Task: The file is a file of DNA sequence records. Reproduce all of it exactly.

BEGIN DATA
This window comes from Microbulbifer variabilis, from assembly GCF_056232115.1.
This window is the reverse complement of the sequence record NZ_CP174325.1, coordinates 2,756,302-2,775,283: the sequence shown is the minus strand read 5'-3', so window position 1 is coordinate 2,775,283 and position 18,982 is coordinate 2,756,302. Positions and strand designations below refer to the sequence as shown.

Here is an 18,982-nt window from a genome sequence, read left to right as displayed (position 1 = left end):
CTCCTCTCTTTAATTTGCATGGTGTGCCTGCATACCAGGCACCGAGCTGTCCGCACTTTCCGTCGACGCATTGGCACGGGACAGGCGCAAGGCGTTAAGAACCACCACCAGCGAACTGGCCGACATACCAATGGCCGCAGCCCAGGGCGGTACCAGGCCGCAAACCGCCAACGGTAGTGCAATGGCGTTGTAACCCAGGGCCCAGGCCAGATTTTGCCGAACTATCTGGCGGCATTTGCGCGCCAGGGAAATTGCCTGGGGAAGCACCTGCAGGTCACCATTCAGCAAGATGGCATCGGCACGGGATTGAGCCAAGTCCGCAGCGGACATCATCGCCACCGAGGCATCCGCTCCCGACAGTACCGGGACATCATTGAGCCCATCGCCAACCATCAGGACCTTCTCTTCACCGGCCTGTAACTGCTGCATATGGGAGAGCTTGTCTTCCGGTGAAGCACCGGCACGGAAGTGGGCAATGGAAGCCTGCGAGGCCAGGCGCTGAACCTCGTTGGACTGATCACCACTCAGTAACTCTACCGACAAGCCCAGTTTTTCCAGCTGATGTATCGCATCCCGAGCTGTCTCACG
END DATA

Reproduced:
This window comes from Microbulbifer variabilis, from assembly GCF_056232115.1.
This window is the reverse complement of the sequence record NZ_CP174325.1, coordinates 2,756,302-2,775,283: the sequence shown is the minus strand read 5'-3', so window position 1 is coordinate 2,775,283 and position 18,982 is coordinate 2,756,302. Positions and strand designations below refer to the sequence as shown.

Here is an 18,982-nt window from a genome sequence, read left to right as displayed (position 1 = left end):
CTCCTCTCTTTAATTTGCATGGTGTGCCTGCATACCAGGCACCGAGCTGTCCGCACTTTCCGTCGACGCATTGGCACGGGACAGGCGCAAGGCGTTAAGAACCACCACCAGCGAACTGGCCGACATACCAATGGCCGCAGCCCAGGGCGGTACCAGGCCGCAAACCGCCAACGGTAGTGCAATGGCGTTGTAACCCAGGGCCCAGGCCAGATTTTGCCGAACTATCTGGCGGCATTTGCGCGCCAGGGAAATTGCCTGGGGAAGCACCTGCAGGTCACCATTCAGCAAGATGGCATCGGCACGGGATTGAGCCAAGTCCGCAGCGGACATCATCGCCACCGAGGCATCCGCTCCCGACAGTACCGGGACATCATTGAGCCCATCGCCAACCATCAGGACCTTCTCTTCACCGGCCTGTAACTGCTGCATATGGGAGAGCTTGTCTTCCGGTGAAGCACCGGCACGGAAGTGGGCAATGGAAGCCTGCGAGGCCAGGCGCTGAACCTCGTTGGACTGATCACCACTCAGTAACTCTACCGACAAGCCCAGTTTTTCCAGCTGATGTATCGCATCCCGAGCTGTCTCACG